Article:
New in our Moloko Print catalogue:
Florian Günther was born in East Berlin in 1963. Formally trained as an offset printer, Günther did odd jobs such as gravedigger, construction worker, and pizza delivery boy, before finding his feet as a writer, photographer and publisher. Günther used to be singer in the Eastern German punk band Klick & Aus, co-edited Floppy myriapods, a Berlin based magazine, and has published his own magazine Drecksack – Lesbare Zeitschrift für Literatur from Berlin since 2010. “I was born in 1963 in the East Berlin district of Friedrichshain”, Günther once explained, “and I have lived there since, only a couple of hundreds of yards away from the hospital where I first saw the light of day and opposite the graveyard, where I will end in a shallow grave with the epitaph: it took him a lifetime to cross the street.”
Michael Dressel is also from Friedrichshain, where he was born in 1958. At the age of 23 Dressel tried to escape the German Democratic Republic, but was caught and sentenced to two years in a house of correction in 1981. No sooner had he finished doing time there, than he escaped to the West again, this time successfully. After a brief stay in West Berlin he moved to Los Angeles in 1984, where he has worked as a sound editor for many Hollywood productions since. During all those years Dressel has been active as a painter and a photographer of life on the streets both in the US and Europe.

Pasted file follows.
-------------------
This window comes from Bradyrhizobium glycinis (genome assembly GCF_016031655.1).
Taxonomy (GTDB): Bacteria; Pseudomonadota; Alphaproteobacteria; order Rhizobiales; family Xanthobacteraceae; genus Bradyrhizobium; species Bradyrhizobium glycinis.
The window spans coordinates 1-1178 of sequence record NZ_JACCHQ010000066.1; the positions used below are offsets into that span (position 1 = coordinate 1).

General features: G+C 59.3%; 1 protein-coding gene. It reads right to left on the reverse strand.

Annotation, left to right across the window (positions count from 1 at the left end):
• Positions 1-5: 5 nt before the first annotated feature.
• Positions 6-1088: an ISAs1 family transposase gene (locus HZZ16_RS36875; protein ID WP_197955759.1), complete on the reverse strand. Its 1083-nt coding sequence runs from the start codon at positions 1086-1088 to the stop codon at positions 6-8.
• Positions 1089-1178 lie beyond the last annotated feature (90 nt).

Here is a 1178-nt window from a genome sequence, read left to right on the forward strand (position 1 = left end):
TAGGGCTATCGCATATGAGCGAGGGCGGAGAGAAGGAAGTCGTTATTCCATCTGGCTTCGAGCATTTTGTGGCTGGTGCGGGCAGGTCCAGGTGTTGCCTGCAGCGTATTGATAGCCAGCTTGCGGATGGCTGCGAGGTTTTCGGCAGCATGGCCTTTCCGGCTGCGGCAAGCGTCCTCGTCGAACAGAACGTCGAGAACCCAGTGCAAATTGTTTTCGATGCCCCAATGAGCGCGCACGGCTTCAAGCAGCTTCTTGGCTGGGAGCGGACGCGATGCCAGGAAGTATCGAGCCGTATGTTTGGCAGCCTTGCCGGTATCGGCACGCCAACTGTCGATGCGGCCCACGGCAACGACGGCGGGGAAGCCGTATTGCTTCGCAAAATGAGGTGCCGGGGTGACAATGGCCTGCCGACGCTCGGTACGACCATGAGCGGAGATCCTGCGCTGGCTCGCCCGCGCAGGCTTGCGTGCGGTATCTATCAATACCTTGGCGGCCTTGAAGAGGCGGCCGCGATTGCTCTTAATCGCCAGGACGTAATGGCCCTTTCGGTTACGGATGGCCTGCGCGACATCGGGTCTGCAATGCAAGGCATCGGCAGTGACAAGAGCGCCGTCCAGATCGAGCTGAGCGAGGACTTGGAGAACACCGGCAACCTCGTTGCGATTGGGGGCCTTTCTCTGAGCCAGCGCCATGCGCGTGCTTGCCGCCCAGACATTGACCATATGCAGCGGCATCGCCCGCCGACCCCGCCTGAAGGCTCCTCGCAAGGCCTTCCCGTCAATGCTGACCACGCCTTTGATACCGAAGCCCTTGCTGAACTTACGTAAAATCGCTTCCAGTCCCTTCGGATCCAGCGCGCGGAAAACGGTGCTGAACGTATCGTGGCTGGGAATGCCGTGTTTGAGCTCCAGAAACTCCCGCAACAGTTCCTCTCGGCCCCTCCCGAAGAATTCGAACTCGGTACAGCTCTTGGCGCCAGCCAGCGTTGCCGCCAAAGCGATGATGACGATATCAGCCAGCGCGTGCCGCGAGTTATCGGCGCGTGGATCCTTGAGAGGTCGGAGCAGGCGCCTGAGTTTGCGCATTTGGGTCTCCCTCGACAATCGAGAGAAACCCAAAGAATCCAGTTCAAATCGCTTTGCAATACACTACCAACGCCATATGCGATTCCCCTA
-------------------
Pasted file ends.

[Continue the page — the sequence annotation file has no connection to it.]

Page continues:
Moloko Plus brought together Günther’s poetry and Dressel’s photography in ‘Aus der Traum’ in 2017. The book combines 75 of Florian Günther’s poems with 43 street photos by Michael Dressel. This book is as streetwise as it gets. The dream is over. Raw power is laughin’ at you and me.
New in our catalogue:
Hypnagogic Tapes 003 contains recordings of two performances by Antwerp artist Ludo Mich. Side A of the cassette is a recording of the duet ‘We Are Robots, But We Are In Love’ that Ludo Mich and Jennifer Walshe performed live at the Hunters Moon festival in Ireland in 2012. Side B contains ‘The Bells’, recorded with Antwerp musician W. Ravenveer (Erwin van Looveren) in 2016. In both recordings Ludo can be heard in full swing, as he descends growling, grunting and screaming into regions beyond the grasp of his audience and surfaces again cleansed and pure. On side A of the cassette Ludo and renowned Irish vocalist Jennifer Walshe enter into a duet in which it is impossible to tell whether it is an embrace or a stranglehold. It is a passionate and violent affair, accompanied by Walshe’s accordion, recorder and percussion instruments. Side B is a collaboration with musician W. Ravenveer (Erwin Van Looveren) from Antwerp. Their improvised piece ‘The Bells’ – Quasimodo dissected live, his hump turned inside out and worn as a madcap – was recorded by Frank Vranckx in Antwerp in 2016.